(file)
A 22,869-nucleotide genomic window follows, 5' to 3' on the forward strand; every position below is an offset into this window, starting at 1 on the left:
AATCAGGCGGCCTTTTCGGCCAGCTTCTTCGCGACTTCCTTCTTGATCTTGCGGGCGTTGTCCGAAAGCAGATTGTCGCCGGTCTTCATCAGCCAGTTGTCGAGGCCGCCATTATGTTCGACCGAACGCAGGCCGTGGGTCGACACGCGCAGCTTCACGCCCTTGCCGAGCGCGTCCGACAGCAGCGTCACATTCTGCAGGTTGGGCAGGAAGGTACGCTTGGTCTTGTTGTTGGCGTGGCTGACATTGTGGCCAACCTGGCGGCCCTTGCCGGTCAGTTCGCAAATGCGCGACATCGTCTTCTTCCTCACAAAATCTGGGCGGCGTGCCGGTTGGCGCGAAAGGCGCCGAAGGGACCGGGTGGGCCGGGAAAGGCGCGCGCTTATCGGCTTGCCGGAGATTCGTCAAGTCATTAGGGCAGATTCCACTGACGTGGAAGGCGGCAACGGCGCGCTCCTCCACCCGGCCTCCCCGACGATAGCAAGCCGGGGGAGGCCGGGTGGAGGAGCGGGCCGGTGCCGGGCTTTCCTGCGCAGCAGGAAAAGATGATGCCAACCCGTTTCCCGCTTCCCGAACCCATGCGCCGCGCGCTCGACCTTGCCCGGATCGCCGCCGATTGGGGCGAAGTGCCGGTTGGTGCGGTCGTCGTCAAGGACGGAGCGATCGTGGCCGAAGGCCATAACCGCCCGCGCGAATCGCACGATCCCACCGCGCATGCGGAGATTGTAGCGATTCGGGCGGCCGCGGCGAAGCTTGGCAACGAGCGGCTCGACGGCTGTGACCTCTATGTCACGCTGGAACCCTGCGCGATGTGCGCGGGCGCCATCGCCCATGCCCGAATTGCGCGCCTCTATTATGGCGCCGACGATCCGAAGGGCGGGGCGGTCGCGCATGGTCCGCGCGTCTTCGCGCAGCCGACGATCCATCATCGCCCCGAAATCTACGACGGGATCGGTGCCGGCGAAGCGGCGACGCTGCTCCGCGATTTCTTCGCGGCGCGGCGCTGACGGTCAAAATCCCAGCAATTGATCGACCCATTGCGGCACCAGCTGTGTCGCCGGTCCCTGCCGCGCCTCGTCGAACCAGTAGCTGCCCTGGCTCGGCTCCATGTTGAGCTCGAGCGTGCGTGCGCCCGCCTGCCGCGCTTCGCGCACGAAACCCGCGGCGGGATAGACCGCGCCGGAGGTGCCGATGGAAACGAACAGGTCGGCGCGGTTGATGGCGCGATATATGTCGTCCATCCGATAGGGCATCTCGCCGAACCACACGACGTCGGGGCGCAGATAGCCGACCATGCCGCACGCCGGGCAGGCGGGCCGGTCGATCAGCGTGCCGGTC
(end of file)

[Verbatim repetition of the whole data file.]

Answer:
A 22,869-nucleotide genomic window follows, 5' to 3' on the forward strand; every position below is an offset into this window, starting at 1 on the left:
AATCAGGCGGCCTTTTCGGCCAGCTTCTTCGCGACTTCCTTCTTGATCTTGCGGGCGTTGTCCGAAAGCAGATTGTCGCCGGTCTTCATCAGCCAGTTGTCGAGGCCGCCATTATGTTCGACCGAACGCAGGCCGTGGGTCGACACGCGCAGCTTCACGCCCTTGCCGAGCGCGTCCGACAGCAGCGTCACATTCTGCAGGTTGGGCAGGAAGGTACGCTTGGTCTTGTTGTTGGCGTGGCTGACATTGTGGCCAACCTGGCGGCCCTTGCCGGTCAGTTCGCAAATGCGCGACATCGTCTTCTTCCTCACAAAATCTGGGCGGCGTGCCGGTTGGCGCGAAAGGCGCCGAAGGGACCGGGTGGGCCGGGAAAGGCGCGCGCTTATCGGCTTGCCGGAGATTCGTCAAGTCATTAGGGCAGATTCCACTGACGTGGAAGGCGGCAACGGCGCGCTCCTCCACCCGGCCTCCCCGACGATAGCAAGCCGGGGGAGGCCGGGTGGAGGAGCGGGCCGGTGCCGGGCTTTCCTGCGCAGCAGGAAAAGATGATGCCAACCCGTTTCCCGCTTCCCGAACCCATGCGCCGCGCGCTCGACCTTGCCCGGATCGCCGCCGATTGGGGCGAAGTGCCGGTTGGTGCGGTCGTCGTCAAGGACGGAGCGATCGTGGCCGAAGGCCATAACCGCCCGCGCGAATCGCACGATCCCACCGCGCATGCGGAGATTGTAGCGATTCGGGCGGCCGCGGCGAAGCTTGGCAACGAGCGGCTCGACGGCTGTGACCTCTATGTCACGCTGGAACCCTGCGCGATGTGCGCGGGCGCCATCGCCCATGCCCGAATTGCGCGCCTCTATTATGGCGCCGACGATCCGAAGGGCGGGGCGGTCGCGCATGGTCCGCGCGTCTTCGCGCAGCCGACGATCCATCATCGCCCCGAAATCTACGACGGGATCGGTGCCGGCGAAGCGGCGACGCTGCTCCGCGATTTCTTCGCGGCGCGGCGCTGACGGTCAAAATCCCAGCAATTGATCGACCCATTGCGGCACCAGCTGTGTCGCCGGTCCCTGCCGCGCCTCGTCGAACCAGTAGCTGCCCTGGCTCGGCTCCATGTTGAGCTCGAGCGTGCGTGCGCCCGCCTGCCGCGCTTCGCGCACGAAACCCGCGGCGGGATAGACCGCGCCGGAGGTGCCGATGGAAACGAACAGGTCGGCGCGGTTGATGGCGCGATATATGTCGTCCATCCGATAGGGCATCTCGCCGAACCACACGACGTCGGGGCGCAGATAGCCGACCATGCCGCACGCCGGGCAGGCGGGCCGGTCGATCAGCGTGCCGGTC